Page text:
Suspect in Esperanza Arson Says He Watched But Didn't Start Fire
RIVERSIDE, Calif. – A man charged with arson and murder in a massive wildfire that killed five firefighters said he drove to a spot to watch the blaze but didn't start it, a police report shows.
Raymond Lee Oyler told investigators he had been gambling at Morongo Indian Casino & Spa, then stopped at a Shell gas station before "traveling toward the Esperanza fire to watch it," according to the report, which summarizes Oyler's interviews with police.
The report, obtained by The Associated Press, says Oyler took an exit onto surface streets that would have placed him close to the spot where the fire was ignited, though it does not specify exactly where he stopped.
Oyler said he had nothing to do with the crime when he spoke to investigators on Oct. 27, the day after the Esperanza fire began.
The report was given to AP by a person with knowledge of the investigation who insisted on anonymity because all documents in the case have been sealed.
Oyler was charged Nov. 2 with multiple counts of murder and arson, and he could face the death penalty. He also is charged with starting 10 other fires in the same area since early June.
Investigators pulled surveillance video from the casino and the gas station and did not find images of Oyler at either location during the times he said he was there, according to the report.
The fire charred more than 60 square miles about 90 miles east of Los Angeles. The firefighters died when they were overrun by flames as they tried to protect a house in Twin Pines.
Oyler's lawyer, Mark McDonald, said his client watched the fire. But he said Oyler was part of a crowd of dozens of people outside the casino who had gathered to watch the flames race up the hillside on the other side of Interstate 10. He said prosecutors did not find images of Oyler at the casino or the gas station because he was actually there several hours later, at around 3:30 a.m.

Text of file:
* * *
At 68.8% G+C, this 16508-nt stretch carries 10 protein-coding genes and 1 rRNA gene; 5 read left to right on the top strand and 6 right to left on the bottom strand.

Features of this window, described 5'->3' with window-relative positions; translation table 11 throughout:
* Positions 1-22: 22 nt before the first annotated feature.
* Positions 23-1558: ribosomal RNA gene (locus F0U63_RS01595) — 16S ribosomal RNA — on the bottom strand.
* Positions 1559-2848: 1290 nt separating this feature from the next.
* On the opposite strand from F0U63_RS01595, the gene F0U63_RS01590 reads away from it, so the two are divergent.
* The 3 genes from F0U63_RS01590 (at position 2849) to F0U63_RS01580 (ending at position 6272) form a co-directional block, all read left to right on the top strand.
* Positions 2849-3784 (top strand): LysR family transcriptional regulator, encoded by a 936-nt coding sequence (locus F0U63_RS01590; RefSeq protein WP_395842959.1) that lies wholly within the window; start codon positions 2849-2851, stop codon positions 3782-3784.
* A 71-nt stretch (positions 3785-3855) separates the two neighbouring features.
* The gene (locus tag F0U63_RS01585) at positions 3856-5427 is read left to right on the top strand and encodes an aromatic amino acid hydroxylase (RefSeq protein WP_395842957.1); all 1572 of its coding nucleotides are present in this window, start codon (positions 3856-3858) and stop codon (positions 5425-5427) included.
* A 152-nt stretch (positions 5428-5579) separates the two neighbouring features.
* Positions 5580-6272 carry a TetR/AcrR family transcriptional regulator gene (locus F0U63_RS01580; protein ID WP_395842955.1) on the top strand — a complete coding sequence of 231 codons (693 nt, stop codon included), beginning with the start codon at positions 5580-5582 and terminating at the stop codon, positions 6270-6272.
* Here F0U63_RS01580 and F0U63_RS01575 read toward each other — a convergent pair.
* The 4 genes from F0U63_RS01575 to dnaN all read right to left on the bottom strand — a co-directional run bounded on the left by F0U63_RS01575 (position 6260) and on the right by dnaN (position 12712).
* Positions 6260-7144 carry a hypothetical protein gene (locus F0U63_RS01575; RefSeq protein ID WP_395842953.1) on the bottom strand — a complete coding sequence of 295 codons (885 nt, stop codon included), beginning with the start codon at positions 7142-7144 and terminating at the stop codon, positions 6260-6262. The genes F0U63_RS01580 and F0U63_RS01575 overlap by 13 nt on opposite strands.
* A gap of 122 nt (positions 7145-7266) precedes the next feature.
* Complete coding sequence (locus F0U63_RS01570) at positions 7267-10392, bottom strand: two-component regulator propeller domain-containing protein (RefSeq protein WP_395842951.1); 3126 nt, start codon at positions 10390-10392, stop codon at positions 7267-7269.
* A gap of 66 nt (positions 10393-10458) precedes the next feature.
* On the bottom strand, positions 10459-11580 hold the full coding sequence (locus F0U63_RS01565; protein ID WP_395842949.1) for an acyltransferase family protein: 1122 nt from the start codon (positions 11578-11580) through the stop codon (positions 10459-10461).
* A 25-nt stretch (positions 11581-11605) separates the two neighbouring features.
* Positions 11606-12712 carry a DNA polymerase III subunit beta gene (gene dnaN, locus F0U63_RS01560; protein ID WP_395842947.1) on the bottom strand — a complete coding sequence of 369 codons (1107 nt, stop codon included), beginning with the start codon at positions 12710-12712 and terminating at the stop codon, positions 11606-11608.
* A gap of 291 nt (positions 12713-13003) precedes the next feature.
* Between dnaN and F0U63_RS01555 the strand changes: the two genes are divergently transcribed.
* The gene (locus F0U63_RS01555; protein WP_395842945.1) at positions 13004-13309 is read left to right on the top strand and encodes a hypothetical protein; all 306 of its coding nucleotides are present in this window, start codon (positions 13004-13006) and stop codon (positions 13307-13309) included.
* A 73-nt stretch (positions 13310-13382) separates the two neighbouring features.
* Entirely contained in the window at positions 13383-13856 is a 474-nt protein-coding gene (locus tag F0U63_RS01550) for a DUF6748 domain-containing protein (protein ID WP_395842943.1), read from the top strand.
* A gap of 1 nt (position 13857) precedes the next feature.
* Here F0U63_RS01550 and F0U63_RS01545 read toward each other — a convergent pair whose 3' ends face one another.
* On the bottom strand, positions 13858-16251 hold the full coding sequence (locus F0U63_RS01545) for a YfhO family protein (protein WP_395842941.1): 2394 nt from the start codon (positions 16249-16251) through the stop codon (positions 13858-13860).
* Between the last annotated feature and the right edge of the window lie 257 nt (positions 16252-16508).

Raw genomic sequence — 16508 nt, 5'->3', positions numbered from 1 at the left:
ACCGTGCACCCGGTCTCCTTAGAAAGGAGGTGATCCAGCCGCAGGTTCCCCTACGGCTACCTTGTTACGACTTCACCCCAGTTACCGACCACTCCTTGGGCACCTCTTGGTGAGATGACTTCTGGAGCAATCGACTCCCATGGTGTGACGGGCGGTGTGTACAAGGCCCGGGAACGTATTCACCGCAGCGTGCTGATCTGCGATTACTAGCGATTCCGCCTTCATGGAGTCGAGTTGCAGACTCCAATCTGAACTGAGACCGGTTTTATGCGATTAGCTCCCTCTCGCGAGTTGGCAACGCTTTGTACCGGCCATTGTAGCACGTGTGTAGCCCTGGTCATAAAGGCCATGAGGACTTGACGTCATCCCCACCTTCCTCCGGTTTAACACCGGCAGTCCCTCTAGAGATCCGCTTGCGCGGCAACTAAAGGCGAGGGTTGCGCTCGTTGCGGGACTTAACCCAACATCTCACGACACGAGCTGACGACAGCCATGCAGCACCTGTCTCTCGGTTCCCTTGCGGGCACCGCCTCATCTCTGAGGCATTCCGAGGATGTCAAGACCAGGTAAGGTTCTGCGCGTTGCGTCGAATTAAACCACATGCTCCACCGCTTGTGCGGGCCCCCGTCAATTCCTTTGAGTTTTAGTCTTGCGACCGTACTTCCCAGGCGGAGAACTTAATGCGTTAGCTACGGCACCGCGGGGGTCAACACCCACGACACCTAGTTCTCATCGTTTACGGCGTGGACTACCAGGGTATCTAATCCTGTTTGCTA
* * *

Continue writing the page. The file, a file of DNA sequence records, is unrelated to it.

When the fire erupted, McDonald said, Oyler was at home with his 7-month-old baby and had no access to a car because his girlfriend was shopping for baby supplies. He said his client's whereabouts could be verified by his girlfriend and sister, and by a record of phone calls he placed from his house.
Michael Hestrin, a Riverside County deputy district attorney prosecuting the case, declined to comment Wednesday.
The report says investigators recovered a hand-held lighter, two large empty gas cans, a wig, cans of spray paint and a slingshot that appeared to have been used to launch a burning item.
McDonald said the slingshot was a toy that Oyler confiscated earlier from his nephew. He said the wig belonged to a teenage girl who had left it in Oyler's car after a school skit.
A bail affidavit said investigators found incendiary devices made of wood matches and a cigarette at the scene of the June 9 and June 10 arson fires that contained DNA matching Oyler's genetic profile.
The report shows investigators found nearly identical devices at all the fires but one. Those devices consisted of between five and seven wood or paper matches arranged around a cigarette -- often a Marlboro -- and sometimes secured with duct tape or rubber bands.